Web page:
- Managing Costs – Agri-tech is also interested in reducing the cost of production for agriculture. This is why there is research being done in automation and other procedures that make the agricultural processes much simpler.
- Water Shortages – Agriculture takes up a lot of water. The UN reported that 70% of the world’s water goes into agriculture. To prevent a water shortage due to the rapidly warming globe, it is important that we begin to envision how to grow crops with less water.
Countries that have experienced an agri-tech revolution.
There are agri-tech hotspots around the world. These are the countries pioneering the research in the agricultural technology revolution that is often cited as the fourth technological revolution.
- The United States of America
- United Kingdom
These are the top 5 countries pioneering the agri-tech revolution. African countries like Morocco and Ghana are also stepping up with innovative ideas. In 2019, around $63 million was invested in mostly Ghana, Kenya, and Nigeria for more agricultural technology advancements. A Nigerian initiative called the Anchor Borrowers programme initiative assists agritech startups. AgroMall is one of the startups they have assisted. AgroMall optimizes agricultural output through the use of digital agricultural technology. These advances are noteworthy, and, indeed, Nigeria would greatly benefit from an agri-tech revolution. Unfortunately, there are some struggles associated with the movement.
- Electricity – Agri-tech revolutions need electricity because most of these advancements are digital in nature. In a country without a steady supply of electricity, a reliance on agri-tech innovations can prove disastrous for the average farmer. If there were steady electricity, an agri-tech revolution would work almost seamlessly. A solution would be to provide farmers with generators; however, the high cost of fuel price may be a source of frustration for small farmers.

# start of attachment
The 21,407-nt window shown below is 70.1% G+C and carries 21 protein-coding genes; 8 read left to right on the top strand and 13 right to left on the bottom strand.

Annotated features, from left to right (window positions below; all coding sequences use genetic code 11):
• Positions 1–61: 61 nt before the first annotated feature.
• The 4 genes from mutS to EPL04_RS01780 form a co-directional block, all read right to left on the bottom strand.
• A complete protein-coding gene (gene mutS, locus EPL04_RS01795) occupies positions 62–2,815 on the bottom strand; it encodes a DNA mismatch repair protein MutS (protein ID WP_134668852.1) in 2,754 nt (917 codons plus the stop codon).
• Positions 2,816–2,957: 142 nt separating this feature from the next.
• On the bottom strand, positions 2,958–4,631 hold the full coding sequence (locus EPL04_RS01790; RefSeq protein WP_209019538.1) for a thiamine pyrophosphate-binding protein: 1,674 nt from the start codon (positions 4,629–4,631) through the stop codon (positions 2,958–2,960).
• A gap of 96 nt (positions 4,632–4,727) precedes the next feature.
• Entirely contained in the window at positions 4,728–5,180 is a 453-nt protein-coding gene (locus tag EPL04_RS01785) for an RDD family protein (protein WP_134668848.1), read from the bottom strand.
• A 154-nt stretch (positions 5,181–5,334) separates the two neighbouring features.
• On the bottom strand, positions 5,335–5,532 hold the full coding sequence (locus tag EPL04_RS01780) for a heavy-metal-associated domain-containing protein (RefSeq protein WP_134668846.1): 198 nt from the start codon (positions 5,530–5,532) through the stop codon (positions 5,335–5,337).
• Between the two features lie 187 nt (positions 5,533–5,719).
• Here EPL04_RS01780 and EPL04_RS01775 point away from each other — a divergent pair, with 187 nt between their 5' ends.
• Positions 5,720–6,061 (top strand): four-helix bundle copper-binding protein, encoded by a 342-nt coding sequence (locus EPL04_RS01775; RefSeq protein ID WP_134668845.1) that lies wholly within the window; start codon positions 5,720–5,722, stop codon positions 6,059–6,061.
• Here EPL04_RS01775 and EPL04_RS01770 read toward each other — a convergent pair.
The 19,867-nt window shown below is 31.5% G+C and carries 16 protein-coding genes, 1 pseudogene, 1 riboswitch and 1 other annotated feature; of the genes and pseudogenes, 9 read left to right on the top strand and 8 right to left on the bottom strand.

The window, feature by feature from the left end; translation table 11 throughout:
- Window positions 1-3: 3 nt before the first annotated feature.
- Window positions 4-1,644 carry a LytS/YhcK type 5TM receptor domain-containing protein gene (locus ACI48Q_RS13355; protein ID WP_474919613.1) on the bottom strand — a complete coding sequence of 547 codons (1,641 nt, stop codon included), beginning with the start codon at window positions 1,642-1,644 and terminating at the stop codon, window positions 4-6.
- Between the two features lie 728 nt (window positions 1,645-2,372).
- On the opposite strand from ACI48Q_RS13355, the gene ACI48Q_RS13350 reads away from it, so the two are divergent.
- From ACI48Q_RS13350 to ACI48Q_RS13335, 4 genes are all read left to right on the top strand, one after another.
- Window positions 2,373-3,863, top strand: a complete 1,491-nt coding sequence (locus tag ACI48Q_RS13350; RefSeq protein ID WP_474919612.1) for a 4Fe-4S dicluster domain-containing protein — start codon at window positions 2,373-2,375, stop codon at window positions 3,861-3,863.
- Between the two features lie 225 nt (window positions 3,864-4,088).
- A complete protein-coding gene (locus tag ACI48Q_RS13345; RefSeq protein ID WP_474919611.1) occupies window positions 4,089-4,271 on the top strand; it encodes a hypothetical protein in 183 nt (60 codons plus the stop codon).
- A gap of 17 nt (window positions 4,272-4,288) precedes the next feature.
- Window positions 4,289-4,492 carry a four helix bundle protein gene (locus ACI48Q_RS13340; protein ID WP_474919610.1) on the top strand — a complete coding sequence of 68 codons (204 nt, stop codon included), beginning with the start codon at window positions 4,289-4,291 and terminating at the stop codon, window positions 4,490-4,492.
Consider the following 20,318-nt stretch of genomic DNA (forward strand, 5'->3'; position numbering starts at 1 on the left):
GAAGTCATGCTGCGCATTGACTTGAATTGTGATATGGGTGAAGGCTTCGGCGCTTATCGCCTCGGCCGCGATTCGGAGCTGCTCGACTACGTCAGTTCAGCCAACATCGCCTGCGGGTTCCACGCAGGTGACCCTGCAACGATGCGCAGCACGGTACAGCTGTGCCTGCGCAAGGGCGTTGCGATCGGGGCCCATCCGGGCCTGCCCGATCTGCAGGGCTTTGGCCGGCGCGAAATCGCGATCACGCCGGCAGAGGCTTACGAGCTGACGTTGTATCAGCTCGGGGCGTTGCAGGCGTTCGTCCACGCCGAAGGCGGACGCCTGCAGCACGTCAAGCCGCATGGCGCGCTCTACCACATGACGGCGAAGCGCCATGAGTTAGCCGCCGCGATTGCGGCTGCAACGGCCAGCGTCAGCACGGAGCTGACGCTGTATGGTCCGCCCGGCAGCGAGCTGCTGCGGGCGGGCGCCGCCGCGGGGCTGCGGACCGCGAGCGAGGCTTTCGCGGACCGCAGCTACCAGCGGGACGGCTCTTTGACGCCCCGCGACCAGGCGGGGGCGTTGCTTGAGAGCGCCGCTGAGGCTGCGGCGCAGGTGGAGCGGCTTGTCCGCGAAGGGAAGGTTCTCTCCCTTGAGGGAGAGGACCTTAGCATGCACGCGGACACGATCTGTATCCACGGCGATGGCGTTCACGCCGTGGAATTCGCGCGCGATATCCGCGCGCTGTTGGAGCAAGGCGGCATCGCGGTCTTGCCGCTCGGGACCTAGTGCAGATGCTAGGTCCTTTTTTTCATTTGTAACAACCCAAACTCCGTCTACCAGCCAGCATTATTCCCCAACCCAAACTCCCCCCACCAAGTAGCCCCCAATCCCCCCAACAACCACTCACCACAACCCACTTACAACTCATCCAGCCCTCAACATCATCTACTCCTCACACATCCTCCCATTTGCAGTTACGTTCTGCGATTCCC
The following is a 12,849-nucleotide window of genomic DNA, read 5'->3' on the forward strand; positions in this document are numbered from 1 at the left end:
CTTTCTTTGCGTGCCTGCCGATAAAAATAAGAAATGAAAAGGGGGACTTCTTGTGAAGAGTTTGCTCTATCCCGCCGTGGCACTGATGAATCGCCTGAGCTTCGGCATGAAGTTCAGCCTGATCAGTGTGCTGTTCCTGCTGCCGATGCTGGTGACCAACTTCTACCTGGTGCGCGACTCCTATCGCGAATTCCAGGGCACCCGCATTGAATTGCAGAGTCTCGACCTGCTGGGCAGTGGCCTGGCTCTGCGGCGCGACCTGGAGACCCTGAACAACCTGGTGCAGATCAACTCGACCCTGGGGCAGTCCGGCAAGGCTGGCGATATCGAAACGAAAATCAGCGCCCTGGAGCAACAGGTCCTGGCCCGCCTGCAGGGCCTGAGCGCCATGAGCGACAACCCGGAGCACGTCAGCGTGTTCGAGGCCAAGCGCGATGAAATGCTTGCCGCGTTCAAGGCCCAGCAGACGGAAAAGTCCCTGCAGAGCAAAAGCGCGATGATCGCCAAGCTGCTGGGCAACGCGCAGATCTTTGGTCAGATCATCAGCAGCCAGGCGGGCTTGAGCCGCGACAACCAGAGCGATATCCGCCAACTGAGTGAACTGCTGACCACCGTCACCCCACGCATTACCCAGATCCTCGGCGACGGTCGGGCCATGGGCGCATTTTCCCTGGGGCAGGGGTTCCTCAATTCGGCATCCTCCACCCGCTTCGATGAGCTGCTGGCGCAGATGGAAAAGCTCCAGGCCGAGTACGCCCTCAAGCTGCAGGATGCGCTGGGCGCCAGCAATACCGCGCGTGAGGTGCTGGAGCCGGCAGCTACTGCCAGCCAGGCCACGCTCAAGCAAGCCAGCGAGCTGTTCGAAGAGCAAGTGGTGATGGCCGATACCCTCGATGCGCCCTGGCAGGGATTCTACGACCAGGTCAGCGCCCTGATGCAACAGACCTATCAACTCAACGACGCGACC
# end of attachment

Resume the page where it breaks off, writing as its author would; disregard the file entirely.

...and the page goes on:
- Funds – Without the help of foundations like SEI, most small farmers will not be able to afford these innovations. Most of these technological advancements cost quite a lot of money; therefore, it would be impractical for the average farmer to purchase them.
- Accessibility – Most of the small farmers who would benefit from these innovations are not even aware they exist. Before the agri-tech revolution can begin, it is important that the people who will benefit from the revolution are aware of it. This can be done through educational programmes. Most smaller farmers have farms located in distances often overlooked by the government.
- Lack of Infrastructure – Last but certainly not least, we have a lack of infrastructure. Agri-tech advancements as automated irrigation, vertical farming, or hydroponics are not available to the average Nigerian farmer. There is a lack of infrastructure that would provide the foundation for these advancements. For example, an automated irrigation system will only work if there is a pre-existing water providing system in place.
An agri-tech revolution would be of immense benefit to Nigeria and other African countries; however, with these struggles firmly in place, it will be nearly impossible to introduce these innovations. There are many benefits associated with an agri-tech revolution. It could provide more jobs, a more efficient form of farming, financial stability and liberation to small farmers, as well as countless other benefits. Before that can happen, we need to address the struggles listed above; however, there are still ways we can support small farmers. Initiatives like SEI directly support small farmers with products as well as education on how to optimise and make the best use of their farms.